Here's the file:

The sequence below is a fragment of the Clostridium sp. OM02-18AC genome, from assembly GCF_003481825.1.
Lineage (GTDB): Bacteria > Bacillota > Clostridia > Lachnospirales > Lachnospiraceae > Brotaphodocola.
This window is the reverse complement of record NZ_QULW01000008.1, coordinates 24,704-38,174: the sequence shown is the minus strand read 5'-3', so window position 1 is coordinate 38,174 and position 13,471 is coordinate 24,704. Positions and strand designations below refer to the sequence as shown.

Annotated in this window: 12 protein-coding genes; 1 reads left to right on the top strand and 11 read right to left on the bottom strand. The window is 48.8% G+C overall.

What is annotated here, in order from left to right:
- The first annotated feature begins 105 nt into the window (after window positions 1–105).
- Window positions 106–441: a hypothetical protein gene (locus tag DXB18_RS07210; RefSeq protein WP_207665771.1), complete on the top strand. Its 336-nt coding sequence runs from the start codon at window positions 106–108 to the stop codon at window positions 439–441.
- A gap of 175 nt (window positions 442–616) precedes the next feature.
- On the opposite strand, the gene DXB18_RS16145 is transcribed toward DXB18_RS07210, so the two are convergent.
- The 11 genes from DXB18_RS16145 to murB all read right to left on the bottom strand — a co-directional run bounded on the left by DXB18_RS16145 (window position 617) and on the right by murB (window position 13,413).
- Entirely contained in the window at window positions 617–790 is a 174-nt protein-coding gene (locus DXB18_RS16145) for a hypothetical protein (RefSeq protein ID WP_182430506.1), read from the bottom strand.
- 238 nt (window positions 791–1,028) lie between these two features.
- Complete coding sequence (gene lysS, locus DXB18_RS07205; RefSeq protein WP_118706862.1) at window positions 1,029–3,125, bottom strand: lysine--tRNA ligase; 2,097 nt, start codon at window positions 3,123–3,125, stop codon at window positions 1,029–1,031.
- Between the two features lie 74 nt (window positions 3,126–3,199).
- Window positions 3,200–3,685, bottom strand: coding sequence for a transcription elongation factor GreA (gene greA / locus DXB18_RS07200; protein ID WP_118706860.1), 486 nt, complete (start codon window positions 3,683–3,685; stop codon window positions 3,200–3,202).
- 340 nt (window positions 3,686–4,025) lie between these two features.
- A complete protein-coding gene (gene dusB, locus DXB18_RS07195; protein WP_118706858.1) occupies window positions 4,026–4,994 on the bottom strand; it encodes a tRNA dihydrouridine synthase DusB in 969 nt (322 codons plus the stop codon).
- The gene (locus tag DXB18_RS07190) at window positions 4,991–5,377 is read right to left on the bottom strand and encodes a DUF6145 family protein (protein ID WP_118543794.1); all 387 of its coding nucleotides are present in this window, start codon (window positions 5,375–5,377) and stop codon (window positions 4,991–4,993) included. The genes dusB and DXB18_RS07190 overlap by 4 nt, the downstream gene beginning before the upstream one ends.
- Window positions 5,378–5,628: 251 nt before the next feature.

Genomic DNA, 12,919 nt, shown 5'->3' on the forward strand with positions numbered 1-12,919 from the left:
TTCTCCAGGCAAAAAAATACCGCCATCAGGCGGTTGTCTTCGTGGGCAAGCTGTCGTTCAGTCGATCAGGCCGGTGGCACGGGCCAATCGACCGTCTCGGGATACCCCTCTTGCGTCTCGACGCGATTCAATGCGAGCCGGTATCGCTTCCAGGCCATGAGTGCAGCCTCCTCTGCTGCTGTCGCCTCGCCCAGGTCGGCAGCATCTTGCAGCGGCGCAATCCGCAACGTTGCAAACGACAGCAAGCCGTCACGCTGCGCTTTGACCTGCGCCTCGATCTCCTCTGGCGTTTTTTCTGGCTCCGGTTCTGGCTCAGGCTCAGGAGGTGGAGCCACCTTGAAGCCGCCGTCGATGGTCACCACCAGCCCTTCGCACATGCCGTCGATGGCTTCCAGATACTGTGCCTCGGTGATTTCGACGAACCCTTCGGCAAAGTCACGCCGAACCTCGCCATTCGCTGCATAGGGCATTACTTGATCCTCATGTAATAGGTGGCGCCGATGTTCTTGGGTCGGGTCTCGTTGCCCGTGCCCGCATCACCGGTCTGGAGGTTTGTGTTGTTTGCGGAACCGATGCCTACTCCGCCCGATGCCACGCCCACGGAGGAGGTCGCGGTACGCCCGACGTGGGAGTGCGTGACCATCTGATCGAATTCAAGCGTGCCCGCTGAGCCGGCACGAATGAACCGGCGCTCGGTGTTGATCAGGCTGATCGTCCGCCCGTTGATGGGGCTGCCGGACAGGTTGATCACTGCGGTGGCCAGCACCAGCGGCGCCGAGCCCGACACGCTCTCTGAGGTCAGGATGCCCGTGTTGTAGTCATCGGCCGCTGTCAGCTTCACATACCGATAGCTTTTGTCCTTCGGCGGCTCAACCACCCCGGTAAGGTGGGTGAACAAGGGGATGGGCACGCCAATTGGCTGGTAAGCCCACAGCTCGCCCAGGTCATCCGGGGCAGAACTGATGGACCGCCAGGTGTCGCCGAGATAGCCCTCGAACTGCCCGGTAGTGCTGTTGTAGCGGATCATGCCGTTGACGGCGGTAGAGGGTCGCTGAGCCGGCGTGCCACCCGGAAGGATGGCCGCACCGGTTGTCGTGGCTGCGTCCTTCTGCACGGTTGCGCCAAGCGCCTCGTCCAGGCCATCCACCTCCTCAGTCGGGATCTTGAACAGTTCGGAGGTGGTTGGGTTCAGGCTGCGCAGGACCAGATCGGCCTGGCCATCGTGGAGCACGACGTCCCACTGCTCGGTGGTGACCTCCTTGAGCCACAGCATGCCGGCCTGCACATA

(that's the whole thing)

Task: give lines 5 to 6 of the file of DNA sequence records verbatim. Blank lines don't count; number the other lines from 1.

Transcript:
What is annotated here, in order from left to right:
- The first annotated feature begins 105 nt into the window (after window positions 1–105).